From the Ovacome Magazine winter 2019

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With more than 80% of people diagnosed with cancer suffering from fatigue it is important to have strategies in place to counteract this intense tiredness which affects work, relationships and wellbeing.

So says Lizzie Jones, a specialist oncology occupational therapist at Imperial College who stresses that while cancer-related fatigue is a “huge issue”, its effects can be reduced with what Macmillan calls the three Ps - pacing, planning and prioritising.

“Fatigue can make it difficult to concentrate, interact with others and remember things. It all adds up to a rather distressing feeling of being out of control,” says Lizzie.

The severity will depend on treatment, the stresses in individuals lives and how they cope with their new situation, says Lizzie. “It can last for a day or so post treatment to being a forever thing even in remission.”

Although it appears counter intuitive, incorporating exercise into your daily routine has a big role to play in beating fatigue, says Lizzie. “This could be with chores like ironing and gardening, or getting off the bus a stop before or after you need to. Don’t think that exercise just means working out,” she says.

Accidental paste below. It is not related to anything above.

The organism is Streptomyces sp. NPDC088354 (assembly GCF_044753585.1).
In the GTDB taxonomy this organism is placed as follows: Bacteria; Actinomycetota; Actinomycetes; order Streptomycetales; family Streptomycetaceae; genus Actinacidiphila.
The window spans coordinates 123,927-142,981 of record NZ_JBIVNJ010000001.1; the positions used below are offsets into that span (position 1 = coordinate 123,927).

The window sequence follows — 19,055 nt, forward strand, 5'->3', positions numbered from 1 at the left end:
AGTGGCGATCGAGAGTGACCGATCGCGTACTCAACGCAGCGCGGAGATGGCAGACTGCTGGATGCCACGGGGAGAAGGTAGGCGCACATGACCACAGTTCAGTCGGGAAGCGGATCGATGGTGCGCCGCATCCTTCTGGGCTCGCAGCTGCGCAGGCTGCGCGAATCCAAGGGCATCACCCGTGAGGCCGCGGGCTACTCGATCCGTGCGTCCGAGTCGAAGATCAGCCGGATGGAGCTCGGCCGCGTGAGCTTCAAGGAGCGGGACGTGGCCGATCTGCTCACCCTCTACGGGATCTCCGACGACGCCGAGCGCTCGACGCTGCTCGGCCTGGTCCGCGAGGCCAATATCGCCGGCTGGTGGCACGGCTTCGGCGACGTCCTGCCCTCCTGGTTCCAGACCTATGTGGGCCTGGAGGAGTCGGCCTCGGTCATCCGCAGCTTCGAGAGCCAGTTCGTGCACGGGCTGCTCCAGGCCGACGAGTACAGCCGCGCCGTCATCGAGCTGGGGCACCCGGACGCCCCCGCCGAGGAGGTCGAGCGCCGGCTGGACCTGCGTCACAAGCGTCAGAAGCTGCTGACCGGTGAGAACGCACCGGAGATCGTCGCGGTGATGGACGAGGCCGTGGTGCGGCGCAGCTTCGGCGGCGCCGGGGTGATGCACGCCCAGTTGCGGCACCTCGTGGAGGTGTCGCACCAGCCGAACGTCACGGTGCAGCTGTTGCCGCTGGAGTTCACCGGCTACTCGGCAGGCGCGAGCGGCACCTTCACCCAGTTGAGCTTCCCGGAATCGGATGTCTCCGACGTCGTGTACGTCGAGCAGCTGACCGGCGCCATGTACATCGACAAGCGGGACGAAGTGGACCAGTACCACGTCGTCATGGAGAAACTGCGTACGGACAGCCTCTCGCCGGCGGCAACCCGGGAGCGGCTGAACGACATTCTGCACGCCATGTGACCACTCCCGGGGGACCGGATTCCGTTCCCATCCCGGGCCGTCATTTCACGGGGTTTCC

Teaming up with others for physical activity can be motivational, and tends to have quicker outcomes in achieving fitness and relaxation, says, Lizzie, who suggests investigating what classes local Maggie’s centres offer.

Other strategies include:

  • Not being tempted to nap. If you are tired, go for a five
    minute walk or try a gentle seated exercise instead.
  • Generally you will need between seven to nine hours
    sleep per night, but this is dependent on how long you
    needed pre-cancer, says Lizzie.
  • Turn your mobile phone off 45 minutes to an hour
    before going to bed.
  • Try not to consume caffeine after lunch.
  • Use relaxation techniques, aromatherapy candles and
    scent sticks.
  • Take a notepad to bed to write down your thoughts if
    you wake up early and listen to music for relaxation.
  • The Macmillan website has lots of useful information,
    including a ‘Coping with Fatigue’ and ‘Physical Activity
    and Cancer’ booklet.

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Download Lizzie's presentation from our Health and Wellbeing Day:

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Download presentation

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